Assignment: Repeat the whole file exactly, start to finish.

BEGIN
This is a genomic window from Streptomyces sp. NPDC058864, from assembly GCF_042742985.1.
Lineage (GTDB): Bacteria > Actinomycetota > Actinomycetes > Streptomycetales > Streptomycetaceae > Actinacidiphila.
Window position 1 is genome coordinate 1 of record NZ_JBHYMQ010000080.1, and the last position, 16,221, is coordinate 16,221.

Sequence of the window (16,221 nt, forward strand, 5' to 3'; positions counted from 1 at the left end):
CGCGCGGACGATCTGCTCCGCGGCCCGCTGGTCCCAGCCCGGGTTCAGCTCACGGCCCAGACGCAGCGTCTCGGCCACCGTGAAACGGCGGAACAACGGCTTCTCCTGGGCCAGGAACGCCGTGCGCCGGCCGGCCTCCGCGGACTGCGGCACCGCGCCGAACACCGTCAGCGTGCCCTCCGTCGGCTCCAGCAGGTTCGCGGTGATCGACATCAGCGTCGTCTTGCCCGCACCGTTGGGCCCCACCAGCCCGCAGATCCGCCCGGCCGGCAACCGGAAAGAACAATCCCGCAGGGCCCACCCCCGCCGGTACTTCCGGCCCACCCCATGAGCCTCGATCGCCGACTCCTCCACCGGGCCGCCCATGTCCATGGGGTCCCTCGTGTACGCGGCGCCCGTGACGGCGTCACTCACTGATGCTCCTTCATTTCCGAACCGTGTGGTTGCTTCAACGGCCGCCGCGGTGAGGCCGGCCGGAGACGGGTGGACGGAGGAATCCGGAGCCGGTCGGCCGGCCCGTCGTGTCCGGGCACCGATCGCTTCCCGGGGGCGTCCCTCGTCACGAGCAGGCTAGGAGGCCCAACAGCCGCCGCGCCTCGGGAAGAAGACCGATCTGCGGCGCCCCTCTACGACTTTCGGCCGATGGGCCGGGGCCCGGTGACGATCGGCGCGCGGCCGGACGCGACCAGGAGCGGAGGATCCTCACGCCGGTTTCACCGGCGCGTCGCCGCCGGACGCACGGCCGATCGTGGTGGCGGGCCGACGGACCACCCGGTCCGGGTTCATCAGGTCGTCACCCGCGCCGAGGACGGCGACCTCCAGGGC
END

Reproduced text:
This is a genomic window from Streptomyces sp. NPDC058864, from assembly GCF_042742985.1.
Lineage (GTDB): Bacteria > Actinomycetota > Actinomycetes > Streptomycetales > Streptomycetaceae > Actinacidiphila.
Window position 1 is genome coordinate 1 of record NZ_JBHYMQ010000080.1, and the last position, 16,221, is coordinate 16,221.

Sequence of the window (16,221 nt, forward strand, 5' to 3'; positions counted from 1 at the left end):
CGCGCGGACGATCTGCTCCGCGGCCCGCTGGTCCCAGCCCGGGTTCAGCTCACGGCCCAGACGCAGCGTCTCGGCCACCGTGAAACGGCGGAACAACGGCTTCTCCTGGGCCAGGAACGCCGTGCGCCGGCCGGCCTCCGCGGACTGCGGCACCGCGCCGAACACCGTCAGCGTGCCCTCCGTCGGCTCCAGCAGGTTCGCGGTGATCGACATCAGCGTCGTCTTGCCCGCACCGTTGGGCCCCACCAGCCCGCAGATCCGCCCGGCCGGCAACCGGAAAGAACAATCCCGCAGGGCCCACCCCCGCCGGTACTTCCGGCCCACCCCATGAGCCTCGATCGCCGACTCCTCCACCGGGCCGCCCATGTCCATGGGGTCCCTCGTGTACGCGGCGCCCGTGACGGCGTCACTCACTGATGCTCCTTCATTTCCGAACCGTGTGGTTGCTTCAACGGCCGCCGCGGTGAGGCCGGCCGGAGACGGGTGGACGGAGGAATCCGGAGCCGGTCGGCCGGCCCGTCGTGTCCGGGCACCGATCGCTTCCCGGGGGCGTCCCTCGTCACGAGCAGGCTAGGAGGCCCAACAGCCGCCGCGCCTCGGGAAGAAGACCGATCTGCGGCGCCCCTCTACGACTTTCGGCCGATGGGCCGGGGCCCGGTGACGATCGGCGCGCGGCCGGACGCGACCAGGAGCGGAGGATCCTCACGCCGGTTTCACCGGCGCGTCGCCGCCGGACGCACGGCCGATCGTGGTGGCGGGCCGACGGACCACCCGGTCCGGGTTCATCAGGTCGTCACCCGCGCCGAGGACGGCGACCTCCAGGGC